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The Struggle and Significance of Staying Sustainable

As cost-of-living pressures increase, non-essential spending becomes a more cautious choice. Our proprietary Quarterly Tracker highlighted that intention to spend on small ticket items is at an all-time low.

The report also showed that for 30% of consumers a brand’s sustainability efforts are even more important since the pandemic. This contends with a Kantar study finding recently that some consumers now sacrifice sustainable options for the affordability of less eco-friendly choices.

As Leonardo DiCaprio (amongst others) said; ‘We only get one planet’. Along with personal responsibility, businesses and advertisers have a role to play in developing good practices and enabling consumers to make sustainable choices. Embracing the current cost of living challenges, how can brands both remain relevant and do the right thing for our planet?


Although increased cost pressures offer an easy excuse for brands to bow out, the sustainability conversation needs to remain at the fore. Our August QT also highlights the need for empathetic approaches including assessing and communicating environmental impact. Proactive measures by brands allow consumers to feel part of the solution, even if they’ve personally stepped back. We run our media plans through the IPA’s Carbon Calculator to understand the impact of individual channel activation on the earth, giving clients the opportunity to review or offset the costs, to further demonstrate their commitment to carbon reduction.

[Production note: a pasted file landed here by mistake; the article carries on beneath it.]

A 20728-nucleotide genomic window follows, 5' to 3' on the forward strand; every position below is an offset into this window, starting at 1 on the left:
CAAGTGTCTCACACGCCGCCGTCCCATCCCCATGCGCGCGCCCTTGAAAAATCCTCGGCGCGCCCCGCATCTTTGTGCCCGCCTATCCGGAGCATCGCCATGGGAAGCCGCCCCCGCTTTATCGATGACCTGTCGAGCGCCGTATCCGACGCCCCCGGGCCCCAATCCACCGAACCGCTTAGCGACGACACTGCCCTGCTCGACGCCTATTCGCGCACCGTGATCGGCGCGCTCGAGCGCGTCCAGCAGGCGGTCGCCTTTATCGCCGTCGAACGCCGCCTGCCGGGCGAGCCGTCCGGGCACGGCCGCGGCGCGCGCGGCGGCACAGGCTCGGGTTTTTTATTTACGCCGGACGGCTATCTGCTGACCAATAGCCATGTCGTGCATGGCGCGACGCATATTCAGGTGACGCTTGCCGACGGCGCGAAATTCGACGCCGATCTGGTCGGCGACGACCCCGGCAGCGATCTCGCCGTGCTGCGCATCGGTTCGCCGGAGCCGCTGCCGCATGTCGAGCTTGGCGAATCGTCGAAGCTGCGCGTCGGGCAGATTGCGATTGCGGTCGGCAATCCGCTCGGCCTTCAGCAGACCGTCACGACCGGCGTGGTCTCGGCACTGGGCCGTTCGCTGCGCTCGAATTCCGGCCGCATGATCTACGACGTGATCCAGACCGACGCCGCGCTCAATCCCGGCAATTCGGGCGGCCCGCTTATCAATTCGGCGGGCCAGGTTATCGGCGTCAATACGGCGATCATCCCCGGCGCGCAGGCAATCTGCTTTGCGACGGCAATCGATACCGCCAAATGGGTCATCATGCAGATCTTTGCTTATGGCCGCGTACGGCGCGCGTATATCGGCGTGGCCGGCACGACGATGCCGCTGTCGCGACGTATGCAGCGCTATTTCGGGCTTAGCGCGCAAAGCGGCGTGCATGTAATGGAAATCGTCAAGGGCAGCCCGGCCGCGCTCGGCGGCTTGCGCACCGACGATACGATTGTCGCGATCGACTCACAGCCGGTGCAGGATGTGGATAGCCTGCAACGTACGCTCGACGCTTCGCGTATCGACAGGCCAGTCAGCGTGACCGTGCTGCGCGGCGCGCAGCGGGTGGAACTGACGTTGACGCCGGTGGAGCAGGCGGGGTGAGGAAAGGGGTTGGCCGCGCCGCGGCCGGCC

By conducting research, brands can discover which topics on the sustainability agenda matter most to each target audience. These insights can then be used to determine commercial and campaign priorities, shape decisions, and communicate in a way that attracts customers. For example, our video campaign focusing on Nuii ice cream's support of animal conversation projects centred around being contextually relevant. This helped us reach those in the Nuii audience who are most invested in animal welfare topics. The campaign helped boost brand perception across both ‘cares about protecting wildlife’ and ‘is a sustainable brand’.


Consumers are savvy and can be quick to call out the tokenistic. Well-considered sustainability messages, rooted in authenticity, can prevent accusations of greenwashing. Continuing to invest in carbon reduction despite economic pressures is key. Even though consumers may be making personal compromises, they still want brands to keep sustainability on the agenda. Doing so now will drive long-term brand love and loyalty. A widely praised, impactful example of brand integrity would be from Yvon Chouinard, the founder of Patagonia, who recently announced that he is giving away the company to groups fighting climate change. While an extremely radical approach, it aligns with a longer-term ethos, which has included advertising for repair and reuse before buying new products.

It's never been more important for brand behaviour to be consistent. Brands need to back up their intent and insight with action. This includes conscious advertising, making choices in channel and message that indicate a wider sustainability ethos.